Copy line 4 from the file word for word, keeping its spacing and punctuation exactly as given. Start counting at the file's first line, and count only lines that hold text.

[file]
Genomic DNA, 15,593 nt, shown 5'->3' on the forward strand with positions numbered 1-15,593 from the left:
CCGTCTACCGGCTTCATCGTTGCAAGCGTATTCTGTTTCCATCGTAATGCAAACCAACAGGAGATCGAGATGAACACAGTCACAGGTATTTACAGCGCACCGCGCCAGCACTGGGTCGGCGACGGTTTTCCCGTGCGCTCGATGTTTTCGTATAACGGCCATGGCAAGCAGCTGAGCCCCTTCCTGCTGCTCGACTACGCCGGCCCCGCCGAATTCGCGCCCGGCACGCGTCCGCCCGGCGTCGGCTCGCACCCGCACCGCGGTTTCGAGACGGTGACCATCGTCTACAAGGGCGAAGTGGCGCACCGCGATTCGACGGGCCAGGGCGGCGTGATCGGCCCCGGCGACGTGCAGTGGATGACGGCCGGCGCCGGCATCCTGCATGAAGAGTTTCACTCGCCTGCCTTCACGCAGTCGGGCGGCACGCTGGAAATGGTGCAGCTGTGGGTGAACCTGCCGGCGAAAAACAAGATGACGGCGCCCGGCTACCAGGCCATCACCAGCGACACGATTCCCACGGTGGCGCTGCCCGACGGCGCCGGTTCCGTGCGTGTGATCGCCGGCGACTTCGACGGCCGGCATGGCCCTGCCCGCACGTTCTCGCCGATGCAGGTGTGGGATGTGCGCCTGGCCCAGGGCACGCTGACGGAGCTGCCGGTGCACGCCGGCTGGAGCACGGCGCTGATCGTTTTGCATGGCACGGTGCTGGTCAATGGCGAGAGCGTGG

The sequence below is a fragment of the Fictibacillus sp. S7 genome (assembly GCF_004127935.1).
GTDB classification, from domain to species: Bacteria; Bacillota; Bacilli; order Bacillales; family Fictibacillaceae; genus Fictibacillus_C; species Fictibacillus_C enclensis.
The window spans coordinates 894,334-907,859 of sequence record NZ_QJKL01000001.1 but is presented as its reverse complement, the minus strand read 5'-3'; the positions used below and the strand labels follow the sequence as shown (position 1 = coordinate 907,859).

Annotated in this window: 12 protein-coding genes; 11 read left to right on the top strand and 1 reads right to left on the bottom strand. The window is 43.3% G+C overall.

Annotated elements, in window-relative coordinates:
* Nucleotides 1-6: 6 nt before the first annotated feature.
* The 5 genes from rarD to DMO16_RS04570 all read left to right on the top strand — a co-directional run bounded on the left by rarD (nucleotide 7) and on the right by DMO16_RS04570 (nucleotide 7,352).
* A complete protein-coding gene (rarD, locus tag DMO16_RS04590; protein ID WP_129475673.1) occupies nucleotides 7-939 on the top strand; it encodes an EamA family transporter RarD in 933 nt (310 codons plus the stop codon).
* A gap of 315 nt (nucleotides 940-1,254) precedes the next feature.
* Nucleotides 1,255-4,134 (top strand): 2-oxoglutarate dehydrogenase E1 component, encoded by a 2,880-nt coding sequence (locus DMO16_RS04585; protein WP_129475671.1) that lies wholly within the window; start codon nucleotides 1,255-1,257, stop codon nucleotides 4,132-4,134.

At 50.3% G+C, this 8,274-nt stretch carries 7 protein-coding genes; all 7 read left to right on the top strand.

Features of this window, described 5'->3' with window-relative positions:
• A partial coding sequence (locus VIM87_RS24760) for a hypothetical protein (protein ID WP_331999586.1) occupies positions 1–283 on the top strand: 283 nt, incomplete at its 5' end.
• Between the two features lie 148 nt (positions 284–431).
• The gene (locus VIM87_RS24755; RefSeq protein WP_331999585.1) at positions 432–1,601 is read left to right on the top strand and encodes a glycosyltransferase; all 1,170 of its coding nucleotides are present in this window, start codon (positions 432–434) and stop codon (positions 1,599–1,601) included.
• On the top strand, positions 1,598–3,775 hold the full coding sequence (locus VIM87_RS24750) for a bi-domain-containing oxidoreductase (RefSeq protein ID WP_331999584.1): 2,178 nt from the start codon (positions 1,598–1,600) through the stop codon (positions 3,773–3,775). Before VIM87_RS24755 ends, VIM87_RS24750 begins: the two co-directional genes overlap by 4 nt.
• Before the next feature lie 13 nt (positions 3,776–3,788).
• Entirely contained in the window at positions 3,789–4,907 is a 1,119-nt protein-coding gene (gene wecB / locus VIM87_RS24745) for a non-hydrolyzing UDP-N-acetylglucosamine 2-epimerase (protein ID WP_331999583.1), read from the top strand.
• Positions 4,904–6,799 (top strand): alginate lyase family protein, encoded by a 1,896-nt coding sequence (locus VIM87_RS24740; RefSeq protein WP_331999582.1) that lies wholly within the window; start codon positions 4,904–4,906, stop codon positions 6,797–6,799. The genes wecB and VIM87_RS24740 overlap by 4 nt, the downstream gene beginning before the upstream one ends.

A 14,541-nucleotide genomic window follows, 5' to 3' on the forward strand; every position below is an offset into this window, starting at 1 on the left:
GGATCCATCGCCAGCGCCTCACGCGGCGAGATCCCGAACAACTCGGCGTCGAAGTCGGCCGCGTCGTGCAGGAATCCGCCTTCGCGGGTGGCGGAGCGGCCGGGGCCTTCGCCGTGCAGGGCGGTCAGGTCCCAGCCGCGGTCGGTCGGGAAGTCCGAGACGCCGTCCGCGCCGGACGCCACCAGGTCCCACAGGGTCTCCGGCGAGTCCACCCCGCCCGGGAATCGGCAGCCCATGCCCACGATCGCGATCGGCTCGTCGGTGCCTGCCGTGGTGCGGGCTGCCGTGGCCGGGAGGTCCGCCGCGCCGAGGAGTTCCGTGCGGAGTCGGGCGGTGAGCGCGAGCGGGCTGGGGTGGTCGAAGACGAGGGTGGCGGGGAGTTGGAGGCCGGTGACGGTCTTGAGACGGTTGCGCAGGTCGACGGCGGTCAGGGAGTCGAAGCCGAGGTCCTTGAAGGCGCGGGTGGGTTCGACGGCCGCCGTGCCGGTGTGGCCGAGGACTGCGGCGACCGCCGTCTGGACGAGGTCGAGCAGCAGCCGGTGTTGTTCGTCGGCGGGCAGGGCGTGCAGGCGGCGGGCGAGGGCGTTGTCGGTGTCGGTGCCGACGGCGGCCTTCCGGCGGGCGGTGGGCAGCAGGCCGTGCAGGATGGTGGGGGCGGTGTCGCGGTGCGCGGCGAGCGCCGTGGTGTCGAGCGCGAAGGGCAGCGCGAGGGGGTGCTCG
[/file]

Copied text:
GTDB classification, from domain to species: Bacteria; Bacillota; Bacilli; order Bacillales; family Fictibacillaceae; genus Fictibacillus_C; species Fictibacillus_C enclensis.